Most of MIT’s buildings are known not by name or by address, but by number. Building 10 is the iconic dome with the large grass courtyard stretching to the Charles river. Building 54 is the 295-foot tall, I.M. Pei-designed concrete block that looms over campus and from which pumpkins are dropped at Halloween. Building NW12 is the nuclear fission reactor.
At the end of an earth science lecture last year, an undergraduate student leaned over and started asking me about my fellowship. She was curious how it was a middle-aged guy came to be in her science class. The more I told her, the more questions she had.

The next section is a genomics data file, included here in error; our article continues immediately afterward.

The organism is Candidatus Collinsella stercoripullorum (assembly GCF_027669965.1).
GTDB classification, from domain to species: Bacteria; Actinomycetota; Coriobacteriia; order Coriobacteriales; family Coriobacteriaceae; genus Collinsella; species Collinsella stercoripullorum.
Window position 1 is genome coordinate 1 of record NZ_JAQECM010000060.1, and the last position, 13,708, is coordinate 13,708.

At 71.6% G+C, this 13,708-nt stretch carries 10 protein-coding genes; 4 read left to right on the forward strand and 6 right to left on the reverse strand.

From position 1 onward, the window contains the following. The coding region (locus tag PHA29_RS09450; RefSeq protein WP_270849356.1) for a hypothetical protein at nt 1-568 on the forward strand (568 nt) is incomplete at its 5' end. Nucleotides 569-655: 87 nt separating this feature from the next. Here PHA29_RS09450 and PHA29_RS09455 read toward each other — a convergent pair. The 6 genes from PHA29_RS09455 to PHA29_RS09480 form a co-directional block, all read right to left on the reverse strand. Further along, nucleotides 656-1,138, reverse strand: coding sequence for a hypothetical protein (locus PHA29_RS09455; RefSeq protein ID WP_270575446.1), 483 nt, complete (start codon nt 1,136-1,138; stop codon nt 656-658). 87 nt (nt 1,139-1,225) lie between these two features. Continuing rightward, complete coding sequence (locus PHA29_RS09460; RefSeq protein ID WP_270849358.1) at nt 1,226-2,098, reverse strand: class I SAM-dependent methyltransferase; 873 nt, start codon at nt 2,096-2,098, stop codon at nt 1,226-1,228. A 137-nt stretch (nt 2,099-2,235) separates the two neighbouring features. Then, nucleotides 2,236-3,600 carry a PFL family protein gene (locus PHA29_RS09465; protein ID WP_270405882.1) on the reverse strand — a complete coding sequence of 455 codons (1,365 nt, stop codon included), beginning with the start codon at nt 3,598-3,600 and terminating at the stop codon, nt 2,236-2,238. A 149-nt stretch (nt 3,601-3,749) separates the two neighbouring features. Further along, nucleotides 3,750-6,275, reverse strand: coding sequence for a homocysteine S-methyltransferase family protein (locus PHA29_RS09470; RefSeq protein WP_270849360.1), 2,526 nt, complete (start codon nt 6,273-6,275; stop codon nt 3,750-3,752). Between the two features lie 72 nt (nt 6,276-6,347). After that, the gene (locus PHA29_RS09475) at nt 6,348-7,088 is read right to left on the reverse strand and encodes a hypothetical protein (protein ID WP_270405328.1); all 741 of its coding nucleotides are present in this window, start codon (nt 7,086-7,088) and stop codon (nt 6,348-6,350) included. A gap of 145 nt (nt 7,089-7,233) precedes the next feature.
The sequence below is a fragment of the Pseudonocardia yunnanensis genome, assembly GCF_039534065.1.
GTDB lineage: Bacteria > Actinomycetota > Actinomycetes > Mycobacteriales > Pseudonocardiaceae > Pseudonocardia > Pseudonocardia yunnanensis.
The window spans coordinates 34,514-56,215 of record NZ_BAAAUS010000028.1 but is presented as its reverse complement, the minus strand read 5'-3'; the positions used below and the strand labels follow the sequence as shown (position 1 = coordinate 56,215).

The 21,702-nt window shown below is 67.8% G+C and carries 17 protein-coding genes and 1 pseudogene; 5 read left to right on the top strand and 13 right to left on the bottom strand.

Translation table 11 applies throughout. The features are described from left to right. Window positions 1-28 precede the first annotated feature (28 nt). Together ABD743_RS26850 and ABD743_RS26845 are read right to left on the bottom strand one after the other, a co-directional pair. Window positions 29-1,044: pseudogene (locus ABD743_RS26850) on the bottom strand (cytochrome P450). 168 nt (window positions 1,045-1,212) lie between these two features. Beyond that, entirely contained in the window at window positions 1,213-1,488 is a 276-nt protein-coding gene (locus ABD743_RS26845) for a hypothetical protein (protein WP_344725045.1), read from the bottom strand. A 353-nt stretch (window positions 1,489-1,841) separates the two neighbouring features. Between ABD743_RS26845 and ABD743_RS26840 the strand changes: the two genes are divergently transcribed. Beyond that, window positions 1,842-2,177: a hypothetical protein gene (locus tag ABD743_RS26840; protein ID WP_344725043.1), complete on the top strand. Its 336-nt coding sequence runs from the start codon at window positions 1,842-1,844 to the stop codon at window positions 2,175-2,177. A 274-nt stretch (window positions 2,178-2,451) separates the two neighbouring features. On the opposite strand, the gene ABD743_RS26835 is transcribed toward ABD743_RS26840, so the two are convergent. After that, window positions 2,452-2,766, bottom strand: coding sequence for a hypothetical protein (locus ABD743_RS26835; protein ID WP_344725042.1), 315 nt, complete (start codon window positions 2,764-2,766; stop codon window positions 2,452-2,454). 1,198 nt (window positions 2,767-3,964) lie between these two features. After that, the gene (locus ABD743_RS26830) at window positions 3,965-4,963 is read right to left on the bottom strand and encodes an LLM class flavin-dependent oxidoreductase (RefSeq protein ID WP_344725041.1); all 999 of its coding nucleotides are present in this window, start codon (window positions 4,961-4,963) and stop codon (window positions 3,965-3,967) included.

So you can take any classes you want?
Pretty much, I answered. So long as the professor approves. Of course, some courses aren’t appropriate — like labs where there is limited space.
And you don’t have to do any of the work?
I couldn’t tell if her question harbored jealousy or concern. Either way, that’s mostly right, I told her. Oh, I do the readings (usually), but not the problem sets or the papers or tests. Except in some rare cases.
And they pay you?